FAFSA Strategies : The B-School Application - Page 5
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FAFSA Strategies

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Senior Manager
Status: schools I listed were for the evening programs, not FT
Joined: 16 Aug 2011
Posts: 389
Location: United States (VA)
GMAT 1: 640 Q47 V32
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GMAT 3: 660 Q43 V38
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WE: Research (Other)
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Kudos [?]: 46 [0], given: 50

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29 Jan 2012, 15:31
MikeBolton wrote:
Upon further deliberation and a conversation with someone about the issue, I actually think FAFSA will check your credit and see the large credit on a credit card if you did pay a large amount to a card ahead of time. So actually, point 2 might not be viable after all.

And I don't think FAFSA interprets your current income as what you'll have throughout the program, necessarily - especially since they ask how many people in your household and how many will be attending school (you answer "1" for both of these and it's fairly obvious there will be no additional income for FT students). Since you have to reapply to FAFSA each year, things will equalize because the second year you will report an income close to $0 and will have spent most (or all) of your savings on the first year. So my interpretation is the first year you apply, FAFSA expects you to pretty much use all your savings (60% in your case), but the second year, you should be eligible for much more money (though after you max out the Stafford$20,500 it will have to come from Grad PLUS or private loans). Any members on the site that have finished an MBA and can comment on this thought?

FAFSA doesn't check your credit. It only creates your EFC based on last year's tax return which is 2011. So if you made 100K last year, your EFC for the 1st year of business school will reflect on your 2011 salary which is 100K. It will hurt you for need based aid, assuming you're in a full time program which most of us here are. I learned this the hard way freshman year in college when my dad got a big bonus at work before christmas during 12th grade.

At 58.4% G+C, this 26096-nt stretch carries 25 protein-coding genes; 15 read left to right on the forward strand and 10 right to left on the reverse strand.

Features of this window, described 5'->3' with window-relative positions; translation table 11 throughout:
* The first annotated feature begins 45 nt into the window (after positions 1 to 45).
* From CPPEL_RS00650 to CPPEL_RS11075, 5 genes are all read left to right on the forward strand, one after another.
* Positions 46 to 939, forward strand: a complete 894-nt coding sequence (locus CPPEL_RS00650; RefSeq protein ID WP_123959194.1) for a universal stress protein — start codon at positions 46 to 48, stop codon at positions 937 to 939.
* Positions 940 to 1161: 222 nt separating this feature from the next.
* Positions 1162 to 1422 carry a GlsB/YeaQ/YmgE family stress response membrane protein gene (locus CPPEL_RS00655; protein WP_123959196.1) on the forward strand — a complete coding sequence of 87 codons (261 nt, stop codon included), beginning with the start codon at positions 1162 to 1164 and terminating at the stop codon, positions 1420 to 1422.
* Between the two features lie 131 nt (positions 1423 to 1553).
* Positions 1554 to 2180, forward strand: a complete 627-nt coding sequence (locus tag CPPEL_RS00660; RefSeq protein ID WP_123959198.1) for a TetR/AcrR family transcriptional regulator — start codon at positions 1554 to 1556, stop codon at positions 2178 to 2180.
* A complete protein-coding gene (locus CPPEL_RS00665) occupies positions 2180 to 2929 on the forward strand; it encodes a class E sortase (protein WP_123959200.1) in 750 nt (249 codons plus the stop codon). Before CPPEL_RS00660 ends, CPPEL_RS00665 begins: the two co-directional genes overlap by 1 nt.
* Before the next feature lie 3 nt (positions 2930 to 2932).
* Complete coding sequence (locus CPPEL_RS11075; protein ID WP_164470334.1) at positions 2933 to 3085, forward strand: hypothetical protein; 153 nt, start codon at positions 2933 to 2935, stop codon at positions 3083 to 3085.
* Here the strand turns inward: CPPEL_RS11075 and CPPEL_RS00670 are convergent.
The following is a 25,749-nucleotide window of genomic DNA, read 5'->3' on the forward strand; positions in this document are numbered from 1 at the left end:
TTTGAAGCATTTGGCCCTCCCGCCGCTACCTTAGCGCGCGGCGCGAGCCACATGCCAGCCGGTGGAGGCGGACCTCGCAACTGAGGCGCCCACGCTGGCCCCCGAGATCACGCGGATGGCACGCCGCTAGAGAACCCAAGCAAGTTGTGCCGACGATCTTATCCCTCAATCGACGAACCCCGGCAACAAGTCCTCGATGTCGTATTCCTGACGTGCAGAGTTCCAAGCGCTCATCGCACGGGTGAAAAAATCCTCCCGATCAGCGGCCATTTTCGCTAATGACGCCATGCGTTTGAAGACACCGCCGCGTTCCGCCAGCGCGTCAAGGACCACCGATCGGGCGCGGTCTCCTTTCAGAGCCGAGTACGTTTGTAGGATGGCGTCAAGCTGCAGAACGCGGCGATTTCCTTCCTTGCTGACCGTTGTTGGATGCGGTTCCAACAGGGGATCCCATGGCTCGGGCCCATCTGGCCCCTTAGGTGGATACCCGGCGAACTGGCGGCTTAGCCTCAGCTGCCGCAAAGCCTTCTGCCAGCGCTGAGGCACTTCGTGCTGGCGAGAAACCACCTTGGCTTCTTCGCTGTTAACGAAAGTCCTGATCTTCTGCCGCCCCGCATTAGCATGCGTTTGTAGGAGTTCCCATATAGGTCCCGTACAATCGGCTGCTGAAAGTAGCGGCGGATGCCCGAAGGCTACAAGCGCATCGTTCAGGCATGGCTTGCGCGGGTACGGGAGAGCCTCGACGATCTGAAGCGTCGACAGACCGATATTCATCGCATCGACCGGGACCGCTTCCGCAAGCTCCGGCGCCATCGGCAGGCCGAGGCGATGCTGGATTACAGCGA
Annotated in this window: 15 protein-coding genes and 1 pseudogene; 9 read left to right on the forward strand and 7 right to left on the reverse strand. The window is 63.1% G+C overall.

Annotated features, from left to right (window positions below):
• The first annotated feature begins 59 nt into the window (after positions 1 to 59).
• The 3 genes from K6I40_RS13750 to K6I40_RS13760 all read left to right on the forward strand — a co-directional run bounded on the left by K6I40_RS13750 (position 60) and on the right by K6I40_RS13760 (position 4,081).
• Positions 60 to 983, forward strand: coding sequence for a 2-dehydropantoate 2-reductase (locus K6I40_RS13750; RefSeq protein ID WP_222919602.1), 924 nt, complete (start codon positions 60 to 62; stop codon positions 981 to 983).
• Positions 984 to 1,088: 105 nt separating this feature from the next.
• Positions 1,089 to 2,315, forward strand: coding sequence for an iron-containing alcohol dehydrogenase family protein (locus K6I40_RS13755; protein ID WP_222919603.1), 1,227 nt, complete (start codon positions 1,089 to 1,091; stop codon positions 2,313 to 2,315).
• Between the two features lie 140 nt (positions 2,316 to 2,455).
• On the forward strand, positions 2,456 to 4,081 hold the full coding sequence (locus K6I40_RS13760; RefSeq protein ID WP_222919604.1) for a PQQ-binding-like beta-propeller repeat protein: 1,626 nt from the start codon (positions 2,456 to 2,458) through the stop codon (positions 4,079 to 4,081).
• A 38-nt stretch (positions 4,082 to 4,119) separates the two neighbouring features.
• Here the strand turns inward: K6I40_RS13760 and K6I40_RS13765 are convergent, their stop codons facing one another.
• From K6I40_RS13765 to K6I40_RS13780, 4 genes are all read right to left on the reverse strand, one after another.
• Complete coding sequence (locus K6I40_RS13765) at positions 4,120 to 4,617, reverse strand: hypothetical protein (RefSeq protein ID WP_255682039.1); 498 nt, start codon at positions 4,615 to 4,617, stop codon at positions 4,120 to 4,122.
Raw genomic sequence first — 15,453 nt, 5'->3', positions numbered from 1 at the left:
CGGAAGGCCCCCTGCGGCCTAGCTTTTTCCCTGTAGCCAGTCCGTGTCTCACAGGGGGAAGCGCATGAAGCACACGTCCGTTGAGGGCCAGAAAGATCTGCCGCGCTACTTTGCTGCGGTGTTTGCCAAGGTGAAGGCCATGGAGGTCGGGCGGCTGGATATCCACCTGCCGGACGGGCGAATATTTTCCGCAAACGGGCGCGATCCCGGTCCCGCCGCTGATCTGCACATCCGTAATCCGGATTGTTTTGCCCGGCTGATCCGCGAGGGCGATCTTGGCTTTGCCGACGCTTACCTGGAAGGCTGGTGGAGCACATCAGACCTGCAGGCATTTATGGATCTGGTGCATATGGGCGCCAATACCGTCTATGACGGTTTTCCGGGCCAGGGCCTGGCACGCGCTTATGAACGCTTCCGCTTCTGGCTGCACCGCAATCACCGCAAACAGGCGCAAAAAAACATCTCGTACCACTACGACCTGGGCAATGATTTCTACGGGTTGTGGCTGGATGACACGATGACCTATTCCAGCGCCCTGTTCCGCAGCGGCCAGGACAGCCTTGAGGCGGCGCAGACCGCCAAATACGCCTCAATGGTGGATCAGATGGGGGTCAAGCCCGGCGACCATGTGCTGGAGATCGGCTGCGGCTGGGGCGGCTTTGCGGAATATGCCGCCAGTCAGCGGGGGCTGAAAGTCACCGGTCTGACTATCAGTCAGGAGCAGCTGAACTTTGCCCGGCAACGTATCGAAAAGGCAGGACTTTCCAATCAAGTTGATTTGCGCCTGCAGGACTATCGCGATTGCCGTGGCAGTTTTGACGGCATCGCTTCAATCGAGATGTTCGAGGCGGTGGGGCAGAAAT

The only credit check is for GradPLUS and it will basically make sure you don't have any of these:

1. Any debt that is 90 days late or more.
2. Any bankruptcy in the last 5 years (discharged or not)
3. Any debt that has not been paid and written off or put in collections in the last five years.

No FICO scores, are used for GradPLUS checking.
Senior Manager
Joined: 20 Jun 2010
Posts: 488
Concentration: Strategy, Economics
Schools: Chicago (Booth) - Class of 2014
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13 Feb 2012, 06:02
MikeBolton wrote:
And I don't think FAFSA interprets your current income as what you'll have throughout the program, necessarily - especially since they ask how many people in your household and how many will be attending school (you answer "1" for both of these and it's fairly obvious there will be no additional income for FT students). Since you have to reapply to FAFSA each year, things will equalize because the second year you will report an income close to $0 and will have spent most (or all) of your savings on the first year. So my interpretation is the first year you apply, FAFSA expects you to pretty much use all your savings (60% in your case), but the second year, you should be eligible for much more money (though after you max out the Stafford$20,500 it will have to come from Grad PLUS or private loans). Any members on the site that have finished an MBA and can comment on this thought?

I asked Booth's Financial Aid Director about FAFSA and the EFC this weekend. She said to ignore the EFC amount because it's irrelevant for graduate programs. Your EFC will not affect your ability to barrow the maximum amount.
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Senior Manager
Status: schools I listed were for the evening programs, not FT
Joined: 16 Aug 2011
Posts: 389
Location: United States (VA)
GMAT 1: 640 Q47 V32
GMAT 2: 640 Q43 V34
GMAT 3: 660 Q43 V38
GPA: 3.1
WE: Research (Other)
Followers: 3

Kudos [?]: 46 [0], given: 50

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13 Feb 2012, 09:44
MDF wrote:

I asked Booth's Financial Aid Director about FAFSA and the EFC this weekend. She said to ignore the EFC amount because it's irrelevant for graduate programs. Your EFC will not affect your ability to barrow the maximum amount.

Pretty much. It's a little different than college, where student's parents (most students are dependent) are expected to pay that EFC no matter what, and the PLUS loan for parents seems to be a loan where the parents have to pay it right away if I'm not mistaken.
Intern
Joined: 28 Feb 2013
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28 Feb 2013, 07:37
Hi all,